Now that’s what I call a trailer

We know that filmmakers put some of the best scenes into their trailers. In fact, when it comes to many action films where character and plot are given short shrift and the focus is on fights and chases, once you’ve seen the trailer, you can pretty much skip the film. But there are some trailers that are so compelling that you know immediately that you want to see the film. One such case is the trailer for the black comedy Three Billboards Outside Ebbing, Missouri that was released this past week. It tells you just enough to make you curious for more. It helps that it has two superb actors Frances McDormand and Woody Harrelson in the lead roles of the mother of a raped and murdered woman and the local police chief.

Zaid Jilani writes about the film’s underlying themes as epitomized by the mother Hayes and the police chief Willoughby.

The clash between Willoughby and Hayes is representative of some of the moral questions at the heart of the debate on criminal justice reform. On the one hand, the viewer wants Hayes to catch her daughter’s killer: Criminal accountability is a bedrock of a just society. But on the other hand, Hayes is so intent on her individual pursuit of justice that she is willing to sacrifice the liberties of innocent bystanders. She tells Willoughby that the ideal solution would be to subject every male in the country to a DNA test, and to kill the person whose DNA is a match for that found on her daughter.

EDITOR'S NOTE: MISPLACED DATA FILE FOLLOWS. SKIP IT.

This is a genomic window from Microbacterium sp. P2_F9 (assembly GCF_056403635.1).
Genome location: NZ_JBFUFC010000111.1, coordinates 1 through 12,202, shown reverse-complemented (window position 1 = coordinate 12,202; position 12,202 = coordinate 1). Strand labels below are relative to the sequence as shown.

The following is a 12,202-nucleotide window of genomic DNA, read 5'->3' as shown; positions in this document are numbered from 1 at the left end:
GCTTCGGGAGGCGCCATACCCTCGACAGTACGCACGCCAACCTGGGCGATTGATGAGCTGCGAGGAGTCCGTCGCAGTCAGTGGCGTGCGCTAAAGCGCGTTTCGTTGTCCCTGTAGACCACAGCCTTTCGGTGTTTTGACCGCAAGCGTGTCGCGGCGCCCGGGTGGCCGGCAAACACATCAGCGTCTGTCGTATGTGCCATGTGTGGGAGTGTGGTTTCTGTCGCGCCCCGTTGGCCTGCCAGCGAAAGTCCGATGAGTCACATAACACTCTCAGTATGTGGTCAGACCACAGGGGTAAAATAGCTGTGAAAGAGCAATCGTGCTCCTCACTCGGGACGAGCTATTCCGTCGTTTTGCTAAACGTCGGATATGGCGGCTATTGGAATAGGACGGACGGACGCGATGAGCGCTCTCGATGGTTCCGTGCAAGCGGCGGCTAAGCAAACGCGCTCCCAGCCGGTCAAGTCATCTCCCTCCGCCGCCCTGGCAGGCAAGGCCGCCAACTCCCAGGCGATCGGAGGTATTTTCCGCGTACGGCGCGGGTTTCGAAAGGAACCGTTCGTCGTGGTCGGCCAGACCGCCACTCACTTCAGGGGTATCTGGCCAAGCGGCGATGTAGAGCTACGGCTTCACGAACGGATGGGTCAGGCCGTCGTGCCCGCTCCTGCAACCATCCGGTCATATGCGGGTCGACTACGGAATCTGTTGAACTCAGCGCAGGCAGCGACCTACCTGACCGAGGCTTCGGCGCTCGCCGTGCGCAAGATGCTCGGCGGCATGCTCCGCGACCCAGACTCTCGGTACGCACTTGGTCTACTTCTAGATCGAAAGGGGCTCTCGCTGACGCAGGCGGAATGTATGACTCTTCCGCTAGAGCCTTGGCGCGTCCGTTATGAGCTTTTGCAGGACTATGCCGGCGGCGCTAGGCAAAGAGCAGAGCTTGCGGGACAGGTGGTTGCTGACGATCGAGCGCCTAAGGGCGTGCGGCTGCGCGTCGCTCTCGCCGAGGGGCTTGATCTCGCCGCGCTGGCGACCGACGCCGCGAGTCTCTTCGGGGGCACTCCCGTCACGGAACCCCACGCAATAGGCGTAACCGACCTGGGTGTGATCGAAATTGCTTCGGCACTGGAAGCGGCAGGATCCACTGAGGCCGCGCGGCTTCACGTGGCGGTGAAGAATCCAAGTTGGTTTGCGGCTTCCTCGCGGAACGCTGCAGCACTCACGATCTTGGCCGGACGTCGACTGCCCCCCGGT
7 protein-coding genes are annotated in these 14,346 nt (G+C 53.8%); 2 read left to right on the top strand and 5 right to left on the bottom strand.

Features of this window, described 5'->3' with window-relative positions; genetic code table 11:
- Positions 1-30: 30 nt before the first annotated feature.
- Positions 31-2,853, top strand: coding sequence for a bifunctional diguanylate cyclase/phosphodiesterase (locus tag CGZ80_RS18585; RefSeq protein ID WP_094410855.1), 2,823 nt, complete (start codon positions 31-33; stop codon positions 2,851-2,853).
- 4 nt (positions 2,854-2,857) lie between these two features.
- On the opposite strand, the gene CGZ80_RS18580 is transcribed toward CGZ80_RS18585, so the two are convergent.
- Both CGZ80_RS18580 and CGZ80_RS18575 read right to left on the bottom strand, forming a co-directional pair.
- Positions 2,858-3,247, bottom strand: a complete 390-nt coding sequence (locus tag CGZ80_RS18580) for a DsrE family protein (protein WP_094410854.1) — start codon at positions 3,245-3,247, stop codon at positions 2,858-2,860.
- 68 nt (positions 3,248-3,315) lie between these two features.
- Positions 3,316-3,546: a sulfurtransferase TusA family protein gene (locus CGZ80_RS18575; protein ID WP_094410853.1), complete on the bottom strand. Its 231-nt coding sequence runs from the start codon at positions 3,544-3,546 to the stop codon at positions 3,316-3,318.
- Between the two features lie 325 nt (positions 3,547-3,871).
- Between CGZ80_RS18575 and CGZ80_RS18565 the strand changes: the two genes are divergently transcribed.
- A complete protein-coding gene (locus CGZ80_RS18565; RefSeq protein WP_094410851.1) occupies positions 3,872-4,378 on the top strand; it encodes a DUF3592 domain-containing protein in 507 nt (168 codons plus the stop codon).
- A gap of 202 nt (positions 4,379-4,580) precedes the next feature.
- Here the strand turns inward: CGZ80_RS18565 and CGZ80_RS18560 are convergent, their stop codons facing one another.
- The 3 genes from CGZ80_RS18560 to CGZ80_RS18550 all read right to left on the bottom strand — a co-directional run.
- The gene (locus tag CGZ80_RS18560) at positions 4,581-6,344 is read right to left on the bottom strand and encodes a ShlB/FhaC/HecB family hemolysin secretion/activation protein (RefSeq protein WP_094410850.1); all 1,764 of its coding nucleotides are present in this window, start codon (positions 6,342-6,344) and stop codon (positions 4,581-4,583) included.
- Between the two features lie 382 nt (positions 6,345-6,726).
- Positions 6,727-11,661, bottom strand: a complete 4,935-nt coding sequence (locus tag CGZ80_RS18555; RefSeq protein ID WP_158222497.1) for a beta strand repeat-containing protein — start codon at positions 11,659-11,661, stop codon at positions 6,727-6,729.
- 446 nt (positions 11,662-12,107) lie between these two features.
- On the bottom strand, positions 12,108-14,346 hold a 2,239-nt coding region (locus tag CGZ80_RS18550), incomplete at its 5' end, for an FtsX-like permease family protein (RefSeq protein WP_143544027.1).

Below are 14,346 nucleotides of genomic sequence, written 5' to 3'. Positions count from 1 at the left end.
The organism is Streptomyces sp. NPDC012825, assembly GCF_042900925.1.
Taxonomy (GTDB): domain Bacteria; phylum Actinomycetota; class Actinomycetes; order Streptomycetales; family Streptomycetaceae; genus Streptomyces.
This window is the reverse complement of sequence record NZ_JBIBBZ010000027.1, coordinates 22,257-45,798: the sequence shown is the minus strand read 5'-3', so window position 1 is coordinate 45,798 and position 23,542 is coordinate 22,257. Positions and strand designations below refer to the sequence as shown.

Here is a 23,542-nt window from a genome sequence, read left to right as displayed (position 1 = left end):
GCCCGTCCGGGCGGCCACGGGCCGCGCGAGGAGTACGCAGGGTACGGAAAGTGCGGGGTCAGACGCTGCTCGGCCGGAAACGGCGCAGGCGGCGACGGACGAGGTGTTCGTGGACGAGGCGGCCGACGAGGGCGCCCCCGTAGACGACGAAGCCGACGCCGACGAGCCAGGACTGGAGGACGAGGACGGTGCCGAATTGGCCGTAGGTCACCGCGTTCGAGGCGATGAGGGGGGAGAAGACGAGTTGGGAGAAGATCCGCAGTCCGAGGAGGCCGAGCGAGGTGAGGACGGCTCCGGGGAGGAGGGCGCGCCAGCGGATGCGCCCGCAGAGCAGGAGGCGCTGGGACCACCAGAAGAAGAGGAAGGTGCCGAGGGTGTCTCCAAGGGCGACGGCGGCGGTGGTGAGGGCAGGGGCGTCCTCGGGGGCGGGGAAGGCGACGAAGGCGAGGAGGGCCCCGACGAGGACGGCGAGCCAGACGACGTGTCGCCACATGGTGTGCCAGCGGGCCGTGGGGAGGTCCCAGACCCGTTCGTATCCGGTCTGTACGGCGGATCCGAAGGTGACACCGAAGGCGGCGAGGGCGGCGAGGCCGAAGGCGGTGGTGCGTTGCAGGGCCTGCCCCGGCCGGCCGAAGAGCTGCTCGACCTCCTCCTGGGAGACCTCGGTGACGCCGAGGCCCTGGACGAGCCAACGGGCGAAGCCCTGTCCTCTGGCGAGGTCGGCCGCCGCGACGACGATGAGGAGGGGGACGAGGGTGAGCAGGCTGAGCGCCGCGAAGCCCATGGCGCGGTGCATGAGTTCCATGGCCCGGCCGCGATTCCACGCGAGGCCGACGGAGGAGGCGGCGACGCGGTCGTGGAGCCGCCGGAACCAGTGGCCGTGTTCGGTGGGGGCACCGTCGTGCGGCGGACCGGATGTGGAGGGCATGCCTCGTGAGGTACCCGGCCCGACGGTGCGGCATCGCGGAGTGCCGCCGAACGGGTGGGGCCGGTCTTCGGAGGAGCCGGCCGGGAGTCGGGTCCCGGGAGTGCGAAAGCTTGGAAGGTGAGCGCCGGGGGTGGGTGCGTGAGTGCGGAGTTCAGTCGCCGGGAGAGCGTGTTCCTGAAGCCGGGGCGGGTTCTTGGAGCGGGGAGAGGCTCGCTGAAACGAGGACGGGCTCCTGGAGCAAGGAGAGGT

“There’s definitely civil rights laws against that,” Willoughby replied.

The exchange between the two is typical of McDonagh’s dark comedic writing, but it’s also emblematic of the discourse around criminal justice in the United States over the past three decades.

I am planning to see the film and will let you know if it lives up to the trailer or if I have been suckered into paying good money to see a mediocre film. If so, it would not be the first time.


  1. says

    No matter whether the movie sucks or not, you can enjoy McDormand’s acting which, I am sure, will be excellent. She could probably read bowling scores and keep my attention.

  2. Steve Cameron says

    In Bruges is an earlier film by that director that is worth checking out if you haven’t already. It’s a dark comedy that follows a couple of gangsters who are hiding out after a messed up job, and will probably give you a good idea of whether you’ll like 3 Billboards. Though it didn’t do well at the box office, the Belgian town of Bruges, already a tourist draw, did actually see a small bump in tourism related to the film.

  3. Johnny Vector says

    McDonagh is an expert at creating complex characters with ambiguous motivations. It’s often hard to know who to root for in his writing, and who is the good guy changes from scene to scene. He also has a command of dialogue that is unexcelled.